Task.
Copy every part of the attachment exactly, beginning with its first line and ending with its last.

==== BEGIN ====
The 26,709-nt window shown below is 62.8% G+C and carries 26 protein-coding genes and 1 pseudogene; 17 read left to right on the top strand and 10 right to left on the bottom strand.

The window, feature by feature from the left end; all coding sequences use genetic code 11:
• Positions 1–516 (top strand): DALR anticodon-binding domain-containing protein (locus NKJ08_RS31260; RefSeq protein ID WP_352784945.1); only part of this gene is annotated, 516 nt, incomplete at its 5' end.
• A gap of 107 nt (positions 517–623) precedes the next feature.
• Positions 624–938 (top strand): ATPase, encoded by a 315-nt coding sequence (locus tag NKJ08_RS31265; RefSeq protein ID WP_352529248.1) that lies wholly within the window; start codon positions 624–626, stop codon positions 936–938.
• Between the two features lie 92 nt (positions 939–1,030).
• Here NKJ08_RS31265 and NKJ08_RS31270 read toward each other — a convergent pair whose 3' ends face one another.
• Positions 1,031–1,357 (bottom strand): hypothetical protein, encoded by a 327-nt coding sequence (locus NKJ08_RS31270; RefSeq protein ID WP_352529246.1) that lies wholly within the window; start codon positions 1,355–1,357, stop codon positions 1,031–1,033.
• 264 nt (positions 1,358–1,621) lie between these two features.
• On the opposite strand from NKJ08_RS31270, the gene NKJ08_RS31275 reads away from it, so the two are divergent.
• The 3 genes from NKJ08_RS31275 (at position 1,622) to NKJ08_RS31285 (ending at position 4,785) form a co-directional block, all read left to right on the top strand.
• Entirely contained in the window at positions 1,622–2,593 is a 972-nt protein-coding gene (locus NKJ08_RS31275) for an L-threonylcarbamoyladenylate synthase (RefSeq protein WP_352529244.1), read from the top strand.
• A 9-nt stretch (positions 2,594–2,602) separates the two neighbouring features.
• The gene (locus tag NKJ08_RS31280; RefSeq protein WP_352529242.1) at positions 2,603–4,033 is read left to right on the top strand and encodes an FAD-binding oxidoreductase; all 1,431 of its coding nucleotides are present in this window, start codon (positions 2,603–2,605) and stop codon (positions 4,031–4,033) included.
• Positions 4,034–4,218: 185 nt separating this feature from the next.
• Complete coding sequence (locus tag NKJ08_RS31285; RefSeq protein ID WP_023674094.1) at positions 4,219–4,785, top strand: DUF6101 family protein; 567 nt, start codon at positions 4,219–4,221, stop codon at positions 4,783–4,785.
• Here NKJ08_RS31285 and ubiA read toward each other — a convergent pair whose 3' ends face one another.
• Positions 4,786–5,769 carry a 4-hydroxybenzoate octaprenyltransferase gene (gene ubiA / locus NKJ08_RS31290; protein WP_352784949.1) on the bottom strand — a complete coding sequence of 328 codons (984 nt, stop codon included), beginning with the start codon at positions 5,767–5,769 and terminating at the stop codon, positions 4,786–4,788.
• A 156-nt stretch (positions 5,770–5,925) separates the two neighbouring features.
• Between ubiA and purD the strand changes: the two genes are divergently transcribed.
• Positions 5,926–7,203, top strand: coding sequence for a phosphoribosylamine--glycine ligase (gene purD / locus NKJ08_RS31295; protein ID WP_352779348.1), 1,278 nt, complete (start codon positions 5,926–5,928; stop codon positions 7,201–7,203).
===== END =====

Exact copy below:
The 26,709-nt window shown below is 62.8% G+C and carries 26 protein-coding genes and 1 pseudogene; 17 read left to right on the top strand and 10 right to left on the bottom strand.

The window, feature by feature from the left end; all coding sequences use genetic code 11:
• Positions 1–516 (top strand): DALR anticodon-binding domain-containing protein (locus NKJ08_RS31260; RefSeq protein ID WP_352784945.1); only part of this gene is annotated, 516 nt, incomplete at its 5' end.
• A gap of 107 nt (positions 517–623) precedes the next feature.
• Positions 624–938 (top strand): ATPase, encoded by a 315-nt coding sequence (locus tag NKJ08_RS31265; RefSeq protein ID WP_352529248.1) that lies wholly within the window; start codon positions 624–626, stop codon positions 936–938.
• Between the two features lie 92 nt (positions 939–1,030).
• Here NKJ08_RS31265 and NKJ08_RS31270 read toward each other — a convergent pair whose 3' ends face one another.
• Positions 1,031–1,357 (bottom strand): hypothetical protein, encoded by a 327-nt coding sequence (locus NKJ08_RS31270; RefSeq protein ID WP_352529246.1) that lies wholly within the window; start codon positions 1,355–1,357, stop codon positions 1,031–1,033.
• 264 nt (positions 1,358–1,621) lie between these two features.
• On the opposite strand from NKJ08_RS31270, the gene NKJ08_RS31275 reads away from it, so the two are divergent.
• The 3 genes from NKJ08_RS31275 (at position 1,622) to NKJ08_RS31285 (ending at position 4,785) form a co-directional block, all read left to right on the top strand.
• Entirely contained in the window at positions 1,622–2,593 is a 972-nt protein-coding gene (locus NKJ08_RS31275) for an L-threonylcarbamoyladenylate synthase (RefSeq protein WP_352529244.1), read from the top strand.
• A 9-nt stretch (positions 2,594–2,602) separates the two neighbouring features.
• The gene (locus tag NKJ08_RS31280; RefSeq protein WP_352529242.1) at positions 2,603–4,033 is read left to right on the top strand and encodes an FAD-binding oxidoreductase; all 1,431 of its coding nucleotides are present in this window, start codon (positions 2,603–2,605) and stop codon (positions 4,031–4,033) included.
• Positions 4,034–4,218: 185 nt separating this feature from the next.
• Complete coding sequence (locus tag NKJ08_RS31285; RefSeq protein ID WP_023674094.1) at positions 4,219–4,785, top strand: DUF6101 family protein; 567 nt, start codon at positions 4,219–4,221, stop codon at positions 4,783–4,785.
• Here NKJ08_RS31285 and ubiA read toward each other — a convergent pair whose 3' ends face one another.
• Positions 4,786–5,769 carry a 4-hydroxybenzoate octaprenyltransferase gene (gene ubiA / locus NKJ08_RS31290; protein WP_352784949.1) on the bottom strand — a complete coding sequence of 328 codons (984 nt, stop codon included), beginning with the start codon at positions 5,767–5,769 and terminating at the stop codon, positions 4,786–4,788.
• A 156-nt stretch (positions 5,770–5,925) separates the two neighbouring features.
• Between ubiA and purD the strand changes: the two genes are divergently transcribed.
• Positions 5,926–7,203, top strand: coding sequence for a phosphoribosylamine--glycine ligase (gene purD / locus NKJ08_RS31295; protein ID WP_352779348.1), 1,278 nt, complete (start codon positions 5,926–5,928; stop codon positions 7,201–7,203).